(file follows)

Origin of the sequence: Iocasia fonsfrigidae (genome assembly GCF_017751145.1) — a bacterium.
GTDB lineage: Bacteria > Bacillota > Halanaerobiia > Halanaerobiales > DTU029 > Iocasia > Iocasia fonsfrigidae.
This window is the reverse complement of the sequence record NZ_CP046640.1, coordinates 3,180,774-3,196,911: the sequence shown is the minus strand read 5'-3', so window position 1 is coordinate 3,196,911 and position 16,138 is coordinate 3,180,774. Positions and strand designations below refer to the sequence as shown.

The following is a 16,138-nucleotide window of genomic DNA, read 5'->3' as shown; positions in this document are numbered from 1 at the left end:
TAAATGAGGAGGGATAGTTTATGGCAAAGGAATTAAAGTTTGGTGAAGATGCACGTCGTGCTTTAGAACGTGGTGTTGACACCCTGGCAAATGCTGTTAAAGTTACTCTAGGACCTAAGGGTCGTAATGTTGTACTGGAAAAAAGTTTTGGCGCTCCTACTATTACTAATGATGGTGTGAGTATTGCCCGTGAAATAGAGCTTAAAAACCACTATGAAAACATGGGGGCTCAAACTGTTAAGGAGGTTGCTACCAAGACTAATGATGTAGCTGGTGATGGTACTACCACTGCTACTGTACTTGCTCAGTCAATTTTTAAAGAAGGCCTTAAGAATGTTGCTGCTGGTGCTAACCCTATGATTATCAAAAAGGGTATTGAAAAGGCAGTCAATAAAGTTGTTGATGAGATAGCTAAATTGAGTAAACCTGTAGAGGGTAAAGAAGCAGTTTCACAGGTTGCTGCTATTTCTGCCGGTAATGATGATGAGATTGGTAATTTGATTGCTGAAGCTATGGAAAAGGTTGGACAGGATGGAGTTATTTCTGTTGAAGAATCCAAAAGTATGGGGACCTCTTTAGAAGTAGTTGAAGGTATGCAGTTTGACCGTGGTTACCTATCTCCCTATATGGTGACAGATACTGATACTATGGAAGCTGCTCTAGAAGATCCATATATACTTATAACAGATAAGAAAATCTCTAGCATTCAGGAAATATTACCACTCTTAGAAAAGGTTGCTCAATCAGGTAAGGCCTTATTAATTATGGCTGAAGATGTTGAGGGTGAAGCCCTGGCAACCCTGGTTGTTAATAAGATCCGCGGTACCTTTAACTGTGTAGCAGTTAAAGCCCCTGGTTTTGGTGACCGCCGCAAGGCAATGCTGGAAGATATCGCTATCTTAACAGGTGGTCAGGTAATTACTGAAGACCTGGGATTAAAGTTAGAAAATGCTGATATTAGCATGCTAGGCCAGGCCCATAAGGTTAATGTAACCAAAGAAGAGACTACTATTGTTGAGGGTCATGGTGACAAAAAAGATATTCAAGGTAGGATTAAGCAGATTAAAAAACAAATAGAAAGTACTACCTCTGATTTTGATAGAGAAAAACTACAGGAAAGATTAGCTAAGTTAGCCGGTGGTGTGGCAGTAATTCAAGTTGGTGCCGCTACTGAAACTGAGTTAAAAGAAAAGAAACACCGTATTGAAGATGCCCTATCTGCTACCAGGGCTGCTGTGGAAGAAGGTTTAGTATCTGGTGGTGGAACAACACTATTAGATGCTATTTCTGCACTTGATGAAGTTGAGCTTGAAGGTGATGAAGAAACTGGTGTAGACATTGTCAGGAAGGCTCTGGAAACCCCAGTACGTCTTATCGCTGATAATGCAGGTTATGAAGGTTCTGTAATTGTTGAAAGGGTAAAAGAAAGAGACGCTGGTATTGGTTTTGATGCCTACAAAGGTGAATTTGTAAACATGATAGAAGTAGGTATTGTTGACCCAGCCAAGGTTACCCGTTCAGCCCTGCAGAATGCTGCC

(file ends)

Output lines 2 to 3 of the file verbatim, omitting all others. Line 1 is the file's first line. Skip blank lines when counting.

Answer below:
GTDB lineage: Bacteria > Bacillota > Halanaerobiia > Halanaerobiales > DTU029 > Iocasia > Iocasia fonsfrigidae.
This window is the reverse complement of the sequence record NZ_CP046640.1, coordinates 3,180,774-3,196,911: the sequence shown is the minus strand read 5'-3', so window position 1 is coordinate 3,196,911 and position 16,138 is coordinate 3,180,774. Positions and strand designations below refer to the sequence as shown.